In re H.H.

I
[Cite as In re H.H., 

2021-Ohio-1732

.]


                                IN THE COURT OF APPEALS OF OHIO

                                      TENTH APPELLATE DISTRICT

In the Matter of:                                       :

[H.H.                                                   :                       No. 20AP-362
                                                                           (C.P.C. No. 17JU-13502)
                                                        :
J.H., Father,                                                           (REGULAR CALENDAR)
                                                        :
                   Appellant].
                                                        :


                                              D E C I S I O N

                                         Rendered on May 20, 2020


                   On brief: Emily L. McDonnell, for Franklin County Children
                   Services.

                   On brief: Yeura R. Venters, Public Defender, and George
                   Schumann, for appellant.

                     APPEAL from the Franklin County Court of Common Pleas,
                         Division of Domestic Relations, Juvenile Branch

DORRIAN, P.J.
           {¶ 1} Appellant, J.H., father of H.H., appeals the June 25, 2020 decision and
judgment entry of the Franklin County Court of Common Pleas, Division of Domestic
Relations, Juvenile Branch, which overruled appellant's objection to the juvenile court
magistrate's January 27, 2020 decision granting the motion of appellee, Franklin County
Children Services ("FCCS"), to place H.H. in a planned permanent living arrangement
("PPLA"). For the following reasons, we affirm.
I. Facts and Procedural History
           {¶ 2} On November 6, 2017, FCCS filed a complaint alleging H.H. was a dependent
child pursuant to R.C. 2151.04(C).1 On November 8, 2017, the juvenile court magistrate


1   We note that FCCS indicated this was the first refiling of the complaint.
No. 20AP-362                                                                                2


held a hearing at which the following individuals were present: J.H., who was represented
by counsel; Trish Stephens, FCCS liaison; Robert Petty, guardian ad litem for H.H., and an
assistant prosecuting attorney. On the same date, the juvenile court magistrate filed an
order granting temporary custody of H.H. to FCCS and an entry containing findings of fact
and conclusions of law, which were incorporated into the magistrate's order.             The
magistrate found that FCCS assumed custody of H.H. from J.H. and placed H.H. in
residential treatment for evaluation due to a significant mental health diagnosis. The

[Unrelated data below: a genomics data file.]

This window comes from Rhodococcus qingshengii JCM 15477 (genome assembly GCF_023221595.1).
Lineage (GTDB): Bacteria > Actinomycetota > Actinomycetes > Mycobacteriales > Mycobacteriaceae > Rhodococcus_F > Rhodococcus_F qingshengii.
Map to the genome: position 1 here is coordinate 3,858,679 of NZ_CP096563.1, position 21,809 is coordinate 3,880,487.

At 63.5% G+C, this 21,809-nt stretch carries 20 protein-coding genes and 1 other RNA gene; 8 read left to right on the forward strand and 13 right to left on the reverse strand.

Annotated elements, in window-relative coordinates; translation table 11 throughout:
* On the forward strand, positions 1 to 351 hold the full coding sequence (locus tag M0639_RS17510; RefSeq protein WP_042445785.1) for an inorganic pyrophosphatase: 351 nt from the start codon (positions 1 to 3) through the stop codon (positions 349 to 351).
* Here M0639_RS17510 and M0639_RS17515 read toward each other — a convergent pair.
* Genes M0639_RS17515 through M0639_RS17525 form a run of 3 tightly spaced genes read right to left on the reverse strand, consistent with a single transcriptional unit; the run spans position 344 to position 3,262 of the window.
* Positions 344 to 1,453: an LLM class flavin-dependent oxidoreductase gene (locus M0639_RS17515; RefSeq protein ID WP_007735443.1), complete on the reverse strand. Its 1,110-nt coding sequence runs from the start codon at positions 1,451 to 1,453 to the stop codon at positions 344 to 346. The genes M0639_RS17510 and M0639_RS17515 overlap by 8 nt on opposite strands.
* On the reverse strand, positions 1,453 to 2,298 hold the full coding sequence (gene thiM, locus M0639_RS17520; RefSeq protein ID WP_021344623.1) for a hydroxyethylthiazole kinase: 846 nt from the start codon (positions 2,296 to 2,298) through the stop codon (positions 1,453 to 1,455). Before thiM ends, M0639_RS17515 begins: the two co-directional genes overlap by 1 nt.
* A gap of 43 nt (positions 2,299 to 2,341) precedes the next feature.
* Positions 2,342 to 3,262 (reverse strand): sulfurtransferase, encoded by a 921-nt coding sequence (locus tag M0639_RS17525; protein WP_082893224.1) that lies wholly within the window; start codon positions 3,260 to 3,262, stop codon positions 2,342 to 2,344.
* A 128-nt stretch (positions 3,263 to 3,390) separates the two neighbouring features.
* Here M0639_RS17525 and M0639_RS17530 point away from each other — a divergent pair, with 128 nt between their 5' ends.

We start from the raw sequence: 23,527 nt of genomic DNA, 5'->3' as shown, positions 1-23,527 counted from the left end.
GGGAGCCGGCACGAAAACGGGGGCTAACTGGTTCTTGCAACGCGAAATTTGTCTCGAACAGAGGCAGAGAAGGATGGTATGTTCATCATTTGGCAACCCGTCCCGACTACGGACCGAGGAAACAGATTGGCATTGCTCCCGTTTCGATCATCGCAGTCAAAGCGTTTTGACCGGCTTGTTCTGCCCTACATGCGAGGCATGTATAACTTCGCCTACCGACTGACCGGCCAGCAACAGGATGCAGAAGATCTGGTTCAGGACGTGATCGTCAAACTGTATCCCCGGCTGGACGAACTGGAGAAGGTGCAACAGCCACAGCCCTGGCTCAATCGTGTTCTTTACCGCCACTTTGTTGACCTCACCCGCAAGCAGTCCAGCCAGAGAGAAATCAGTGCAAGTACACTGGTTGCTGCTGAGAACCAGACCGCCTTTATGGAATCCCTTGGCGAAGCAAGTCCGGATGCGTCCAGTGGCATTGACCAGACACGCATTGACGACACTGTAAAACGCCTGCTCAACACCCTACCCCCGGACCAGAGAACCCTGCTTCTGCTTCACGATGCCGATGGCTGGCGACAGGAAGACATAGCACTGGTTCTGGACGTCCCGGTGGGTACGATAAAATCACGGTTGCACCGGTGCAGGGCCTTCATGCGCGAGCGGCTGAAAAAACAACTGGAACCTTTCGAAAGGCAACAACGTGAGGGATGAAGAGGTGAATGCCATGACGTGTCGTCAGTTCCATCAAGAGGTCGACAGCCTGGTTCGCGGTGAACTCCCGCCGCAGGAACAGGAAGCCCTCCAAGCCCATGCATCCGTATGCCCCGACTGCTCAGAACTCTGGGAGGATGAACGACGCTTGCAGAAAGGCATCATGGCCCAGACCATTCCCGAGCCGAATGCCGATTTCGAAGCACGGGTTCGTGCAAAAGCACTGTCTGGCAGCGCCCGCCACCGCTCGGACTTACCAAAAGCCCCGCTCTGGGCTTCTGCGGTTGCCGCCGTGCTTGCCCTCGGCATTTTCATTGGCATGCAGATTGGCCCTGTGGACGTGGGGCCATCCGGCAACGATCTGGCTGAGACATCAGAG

magistrate found J.H. stated H.H. could not return home without a significant change in
behavior. As a result, the magistrate found reasonable efforts had been made to prevent
the removal of H.H. from the home.
       {¶ 3} On January 19, 2018, Brian M. Furniss, acting as H.H.'s guardian ad litem
("GAL Furniss"), filed a report and recommendation. On January 22, 2018, the juvenile
court magistrate held a hearing on the dependency complaint. On February 13, 2018, FCCS
filed a case plan. On February 15, 2018, the juvenile court magistrate filed a decision, which
was approved and adopted by the juvenile court, finding H.H. to be a dependent minor
under R.C. 2151.04(C), approving and adopting the case plan, and granting temporary court
custody of H.H. to FCCS.
       {¶ 4} On February 20, 2018, FCCS filed a semi-annual review. On July 13, 2018,
FCCS filed a motion for PPLA pursuant to R.C. 2151.415 and Juv.R. 14 and 19. On
August 15, 2018, GAL Furniss filed a report and recommendation. On November 7, 2018,
FCCS filed a semi-annual review. On December 11, 2018, the juvenile court magistrate held
a hearing on FCCS's July 13, 2018 motion for PPLA. On December 17, 2018, the juvenile
court magistrate filed a decision amending FCCS's July 13, 2018 motion for PPLA at the
request of FCCS to reflect a request for extension of temporary court custody and granting
such motion.
       {¶ 5} On January 31, 2019, FCCS filed a second motion for PPLA pursuant to R.C.
2151.415 and Juv.R. 14 and 19. On March 21, 2019, GAL Furniss filed a report and
recommendation. On March 22, 2019, the juvenile court magistrate held a hearing on
FCCS's January 31, 2019 motion for PPLA. On March 26, 2019, the juvenile court
magistrate filed findings of fact and conclusions of law. On March 27, 2019, the juvenile
court magistrate filed a decision, which was approved and adopted by the juvenile court,
No. 20AP-362                                                                                3


amending FCCS's January 31, 2019 motion for PPLA at the request of FCCS to reflect a
request for extension of temporary court custody and granting the motion for a second
extension of temporary court custody.
        {¶ 6} On July 3, 2019, FCCS filed a third motion for PPLA pursuant to R.C. 2151.415
and Juv.R. 14 and 19. On August 14, 2019, GAL Furniss filed a report and recommendation.
On November 7 and December 16, 2019, the juvenile court magistrate held hearings on
FCCS's July 3, 2019 motion for PPLA.
        {¶ 7} At the hearing, Rachel Buchhop, program coordinator at Genacross Family
and Youth ("Genacross"), testified that H.H. had been placed at Genacross in 2017. Prior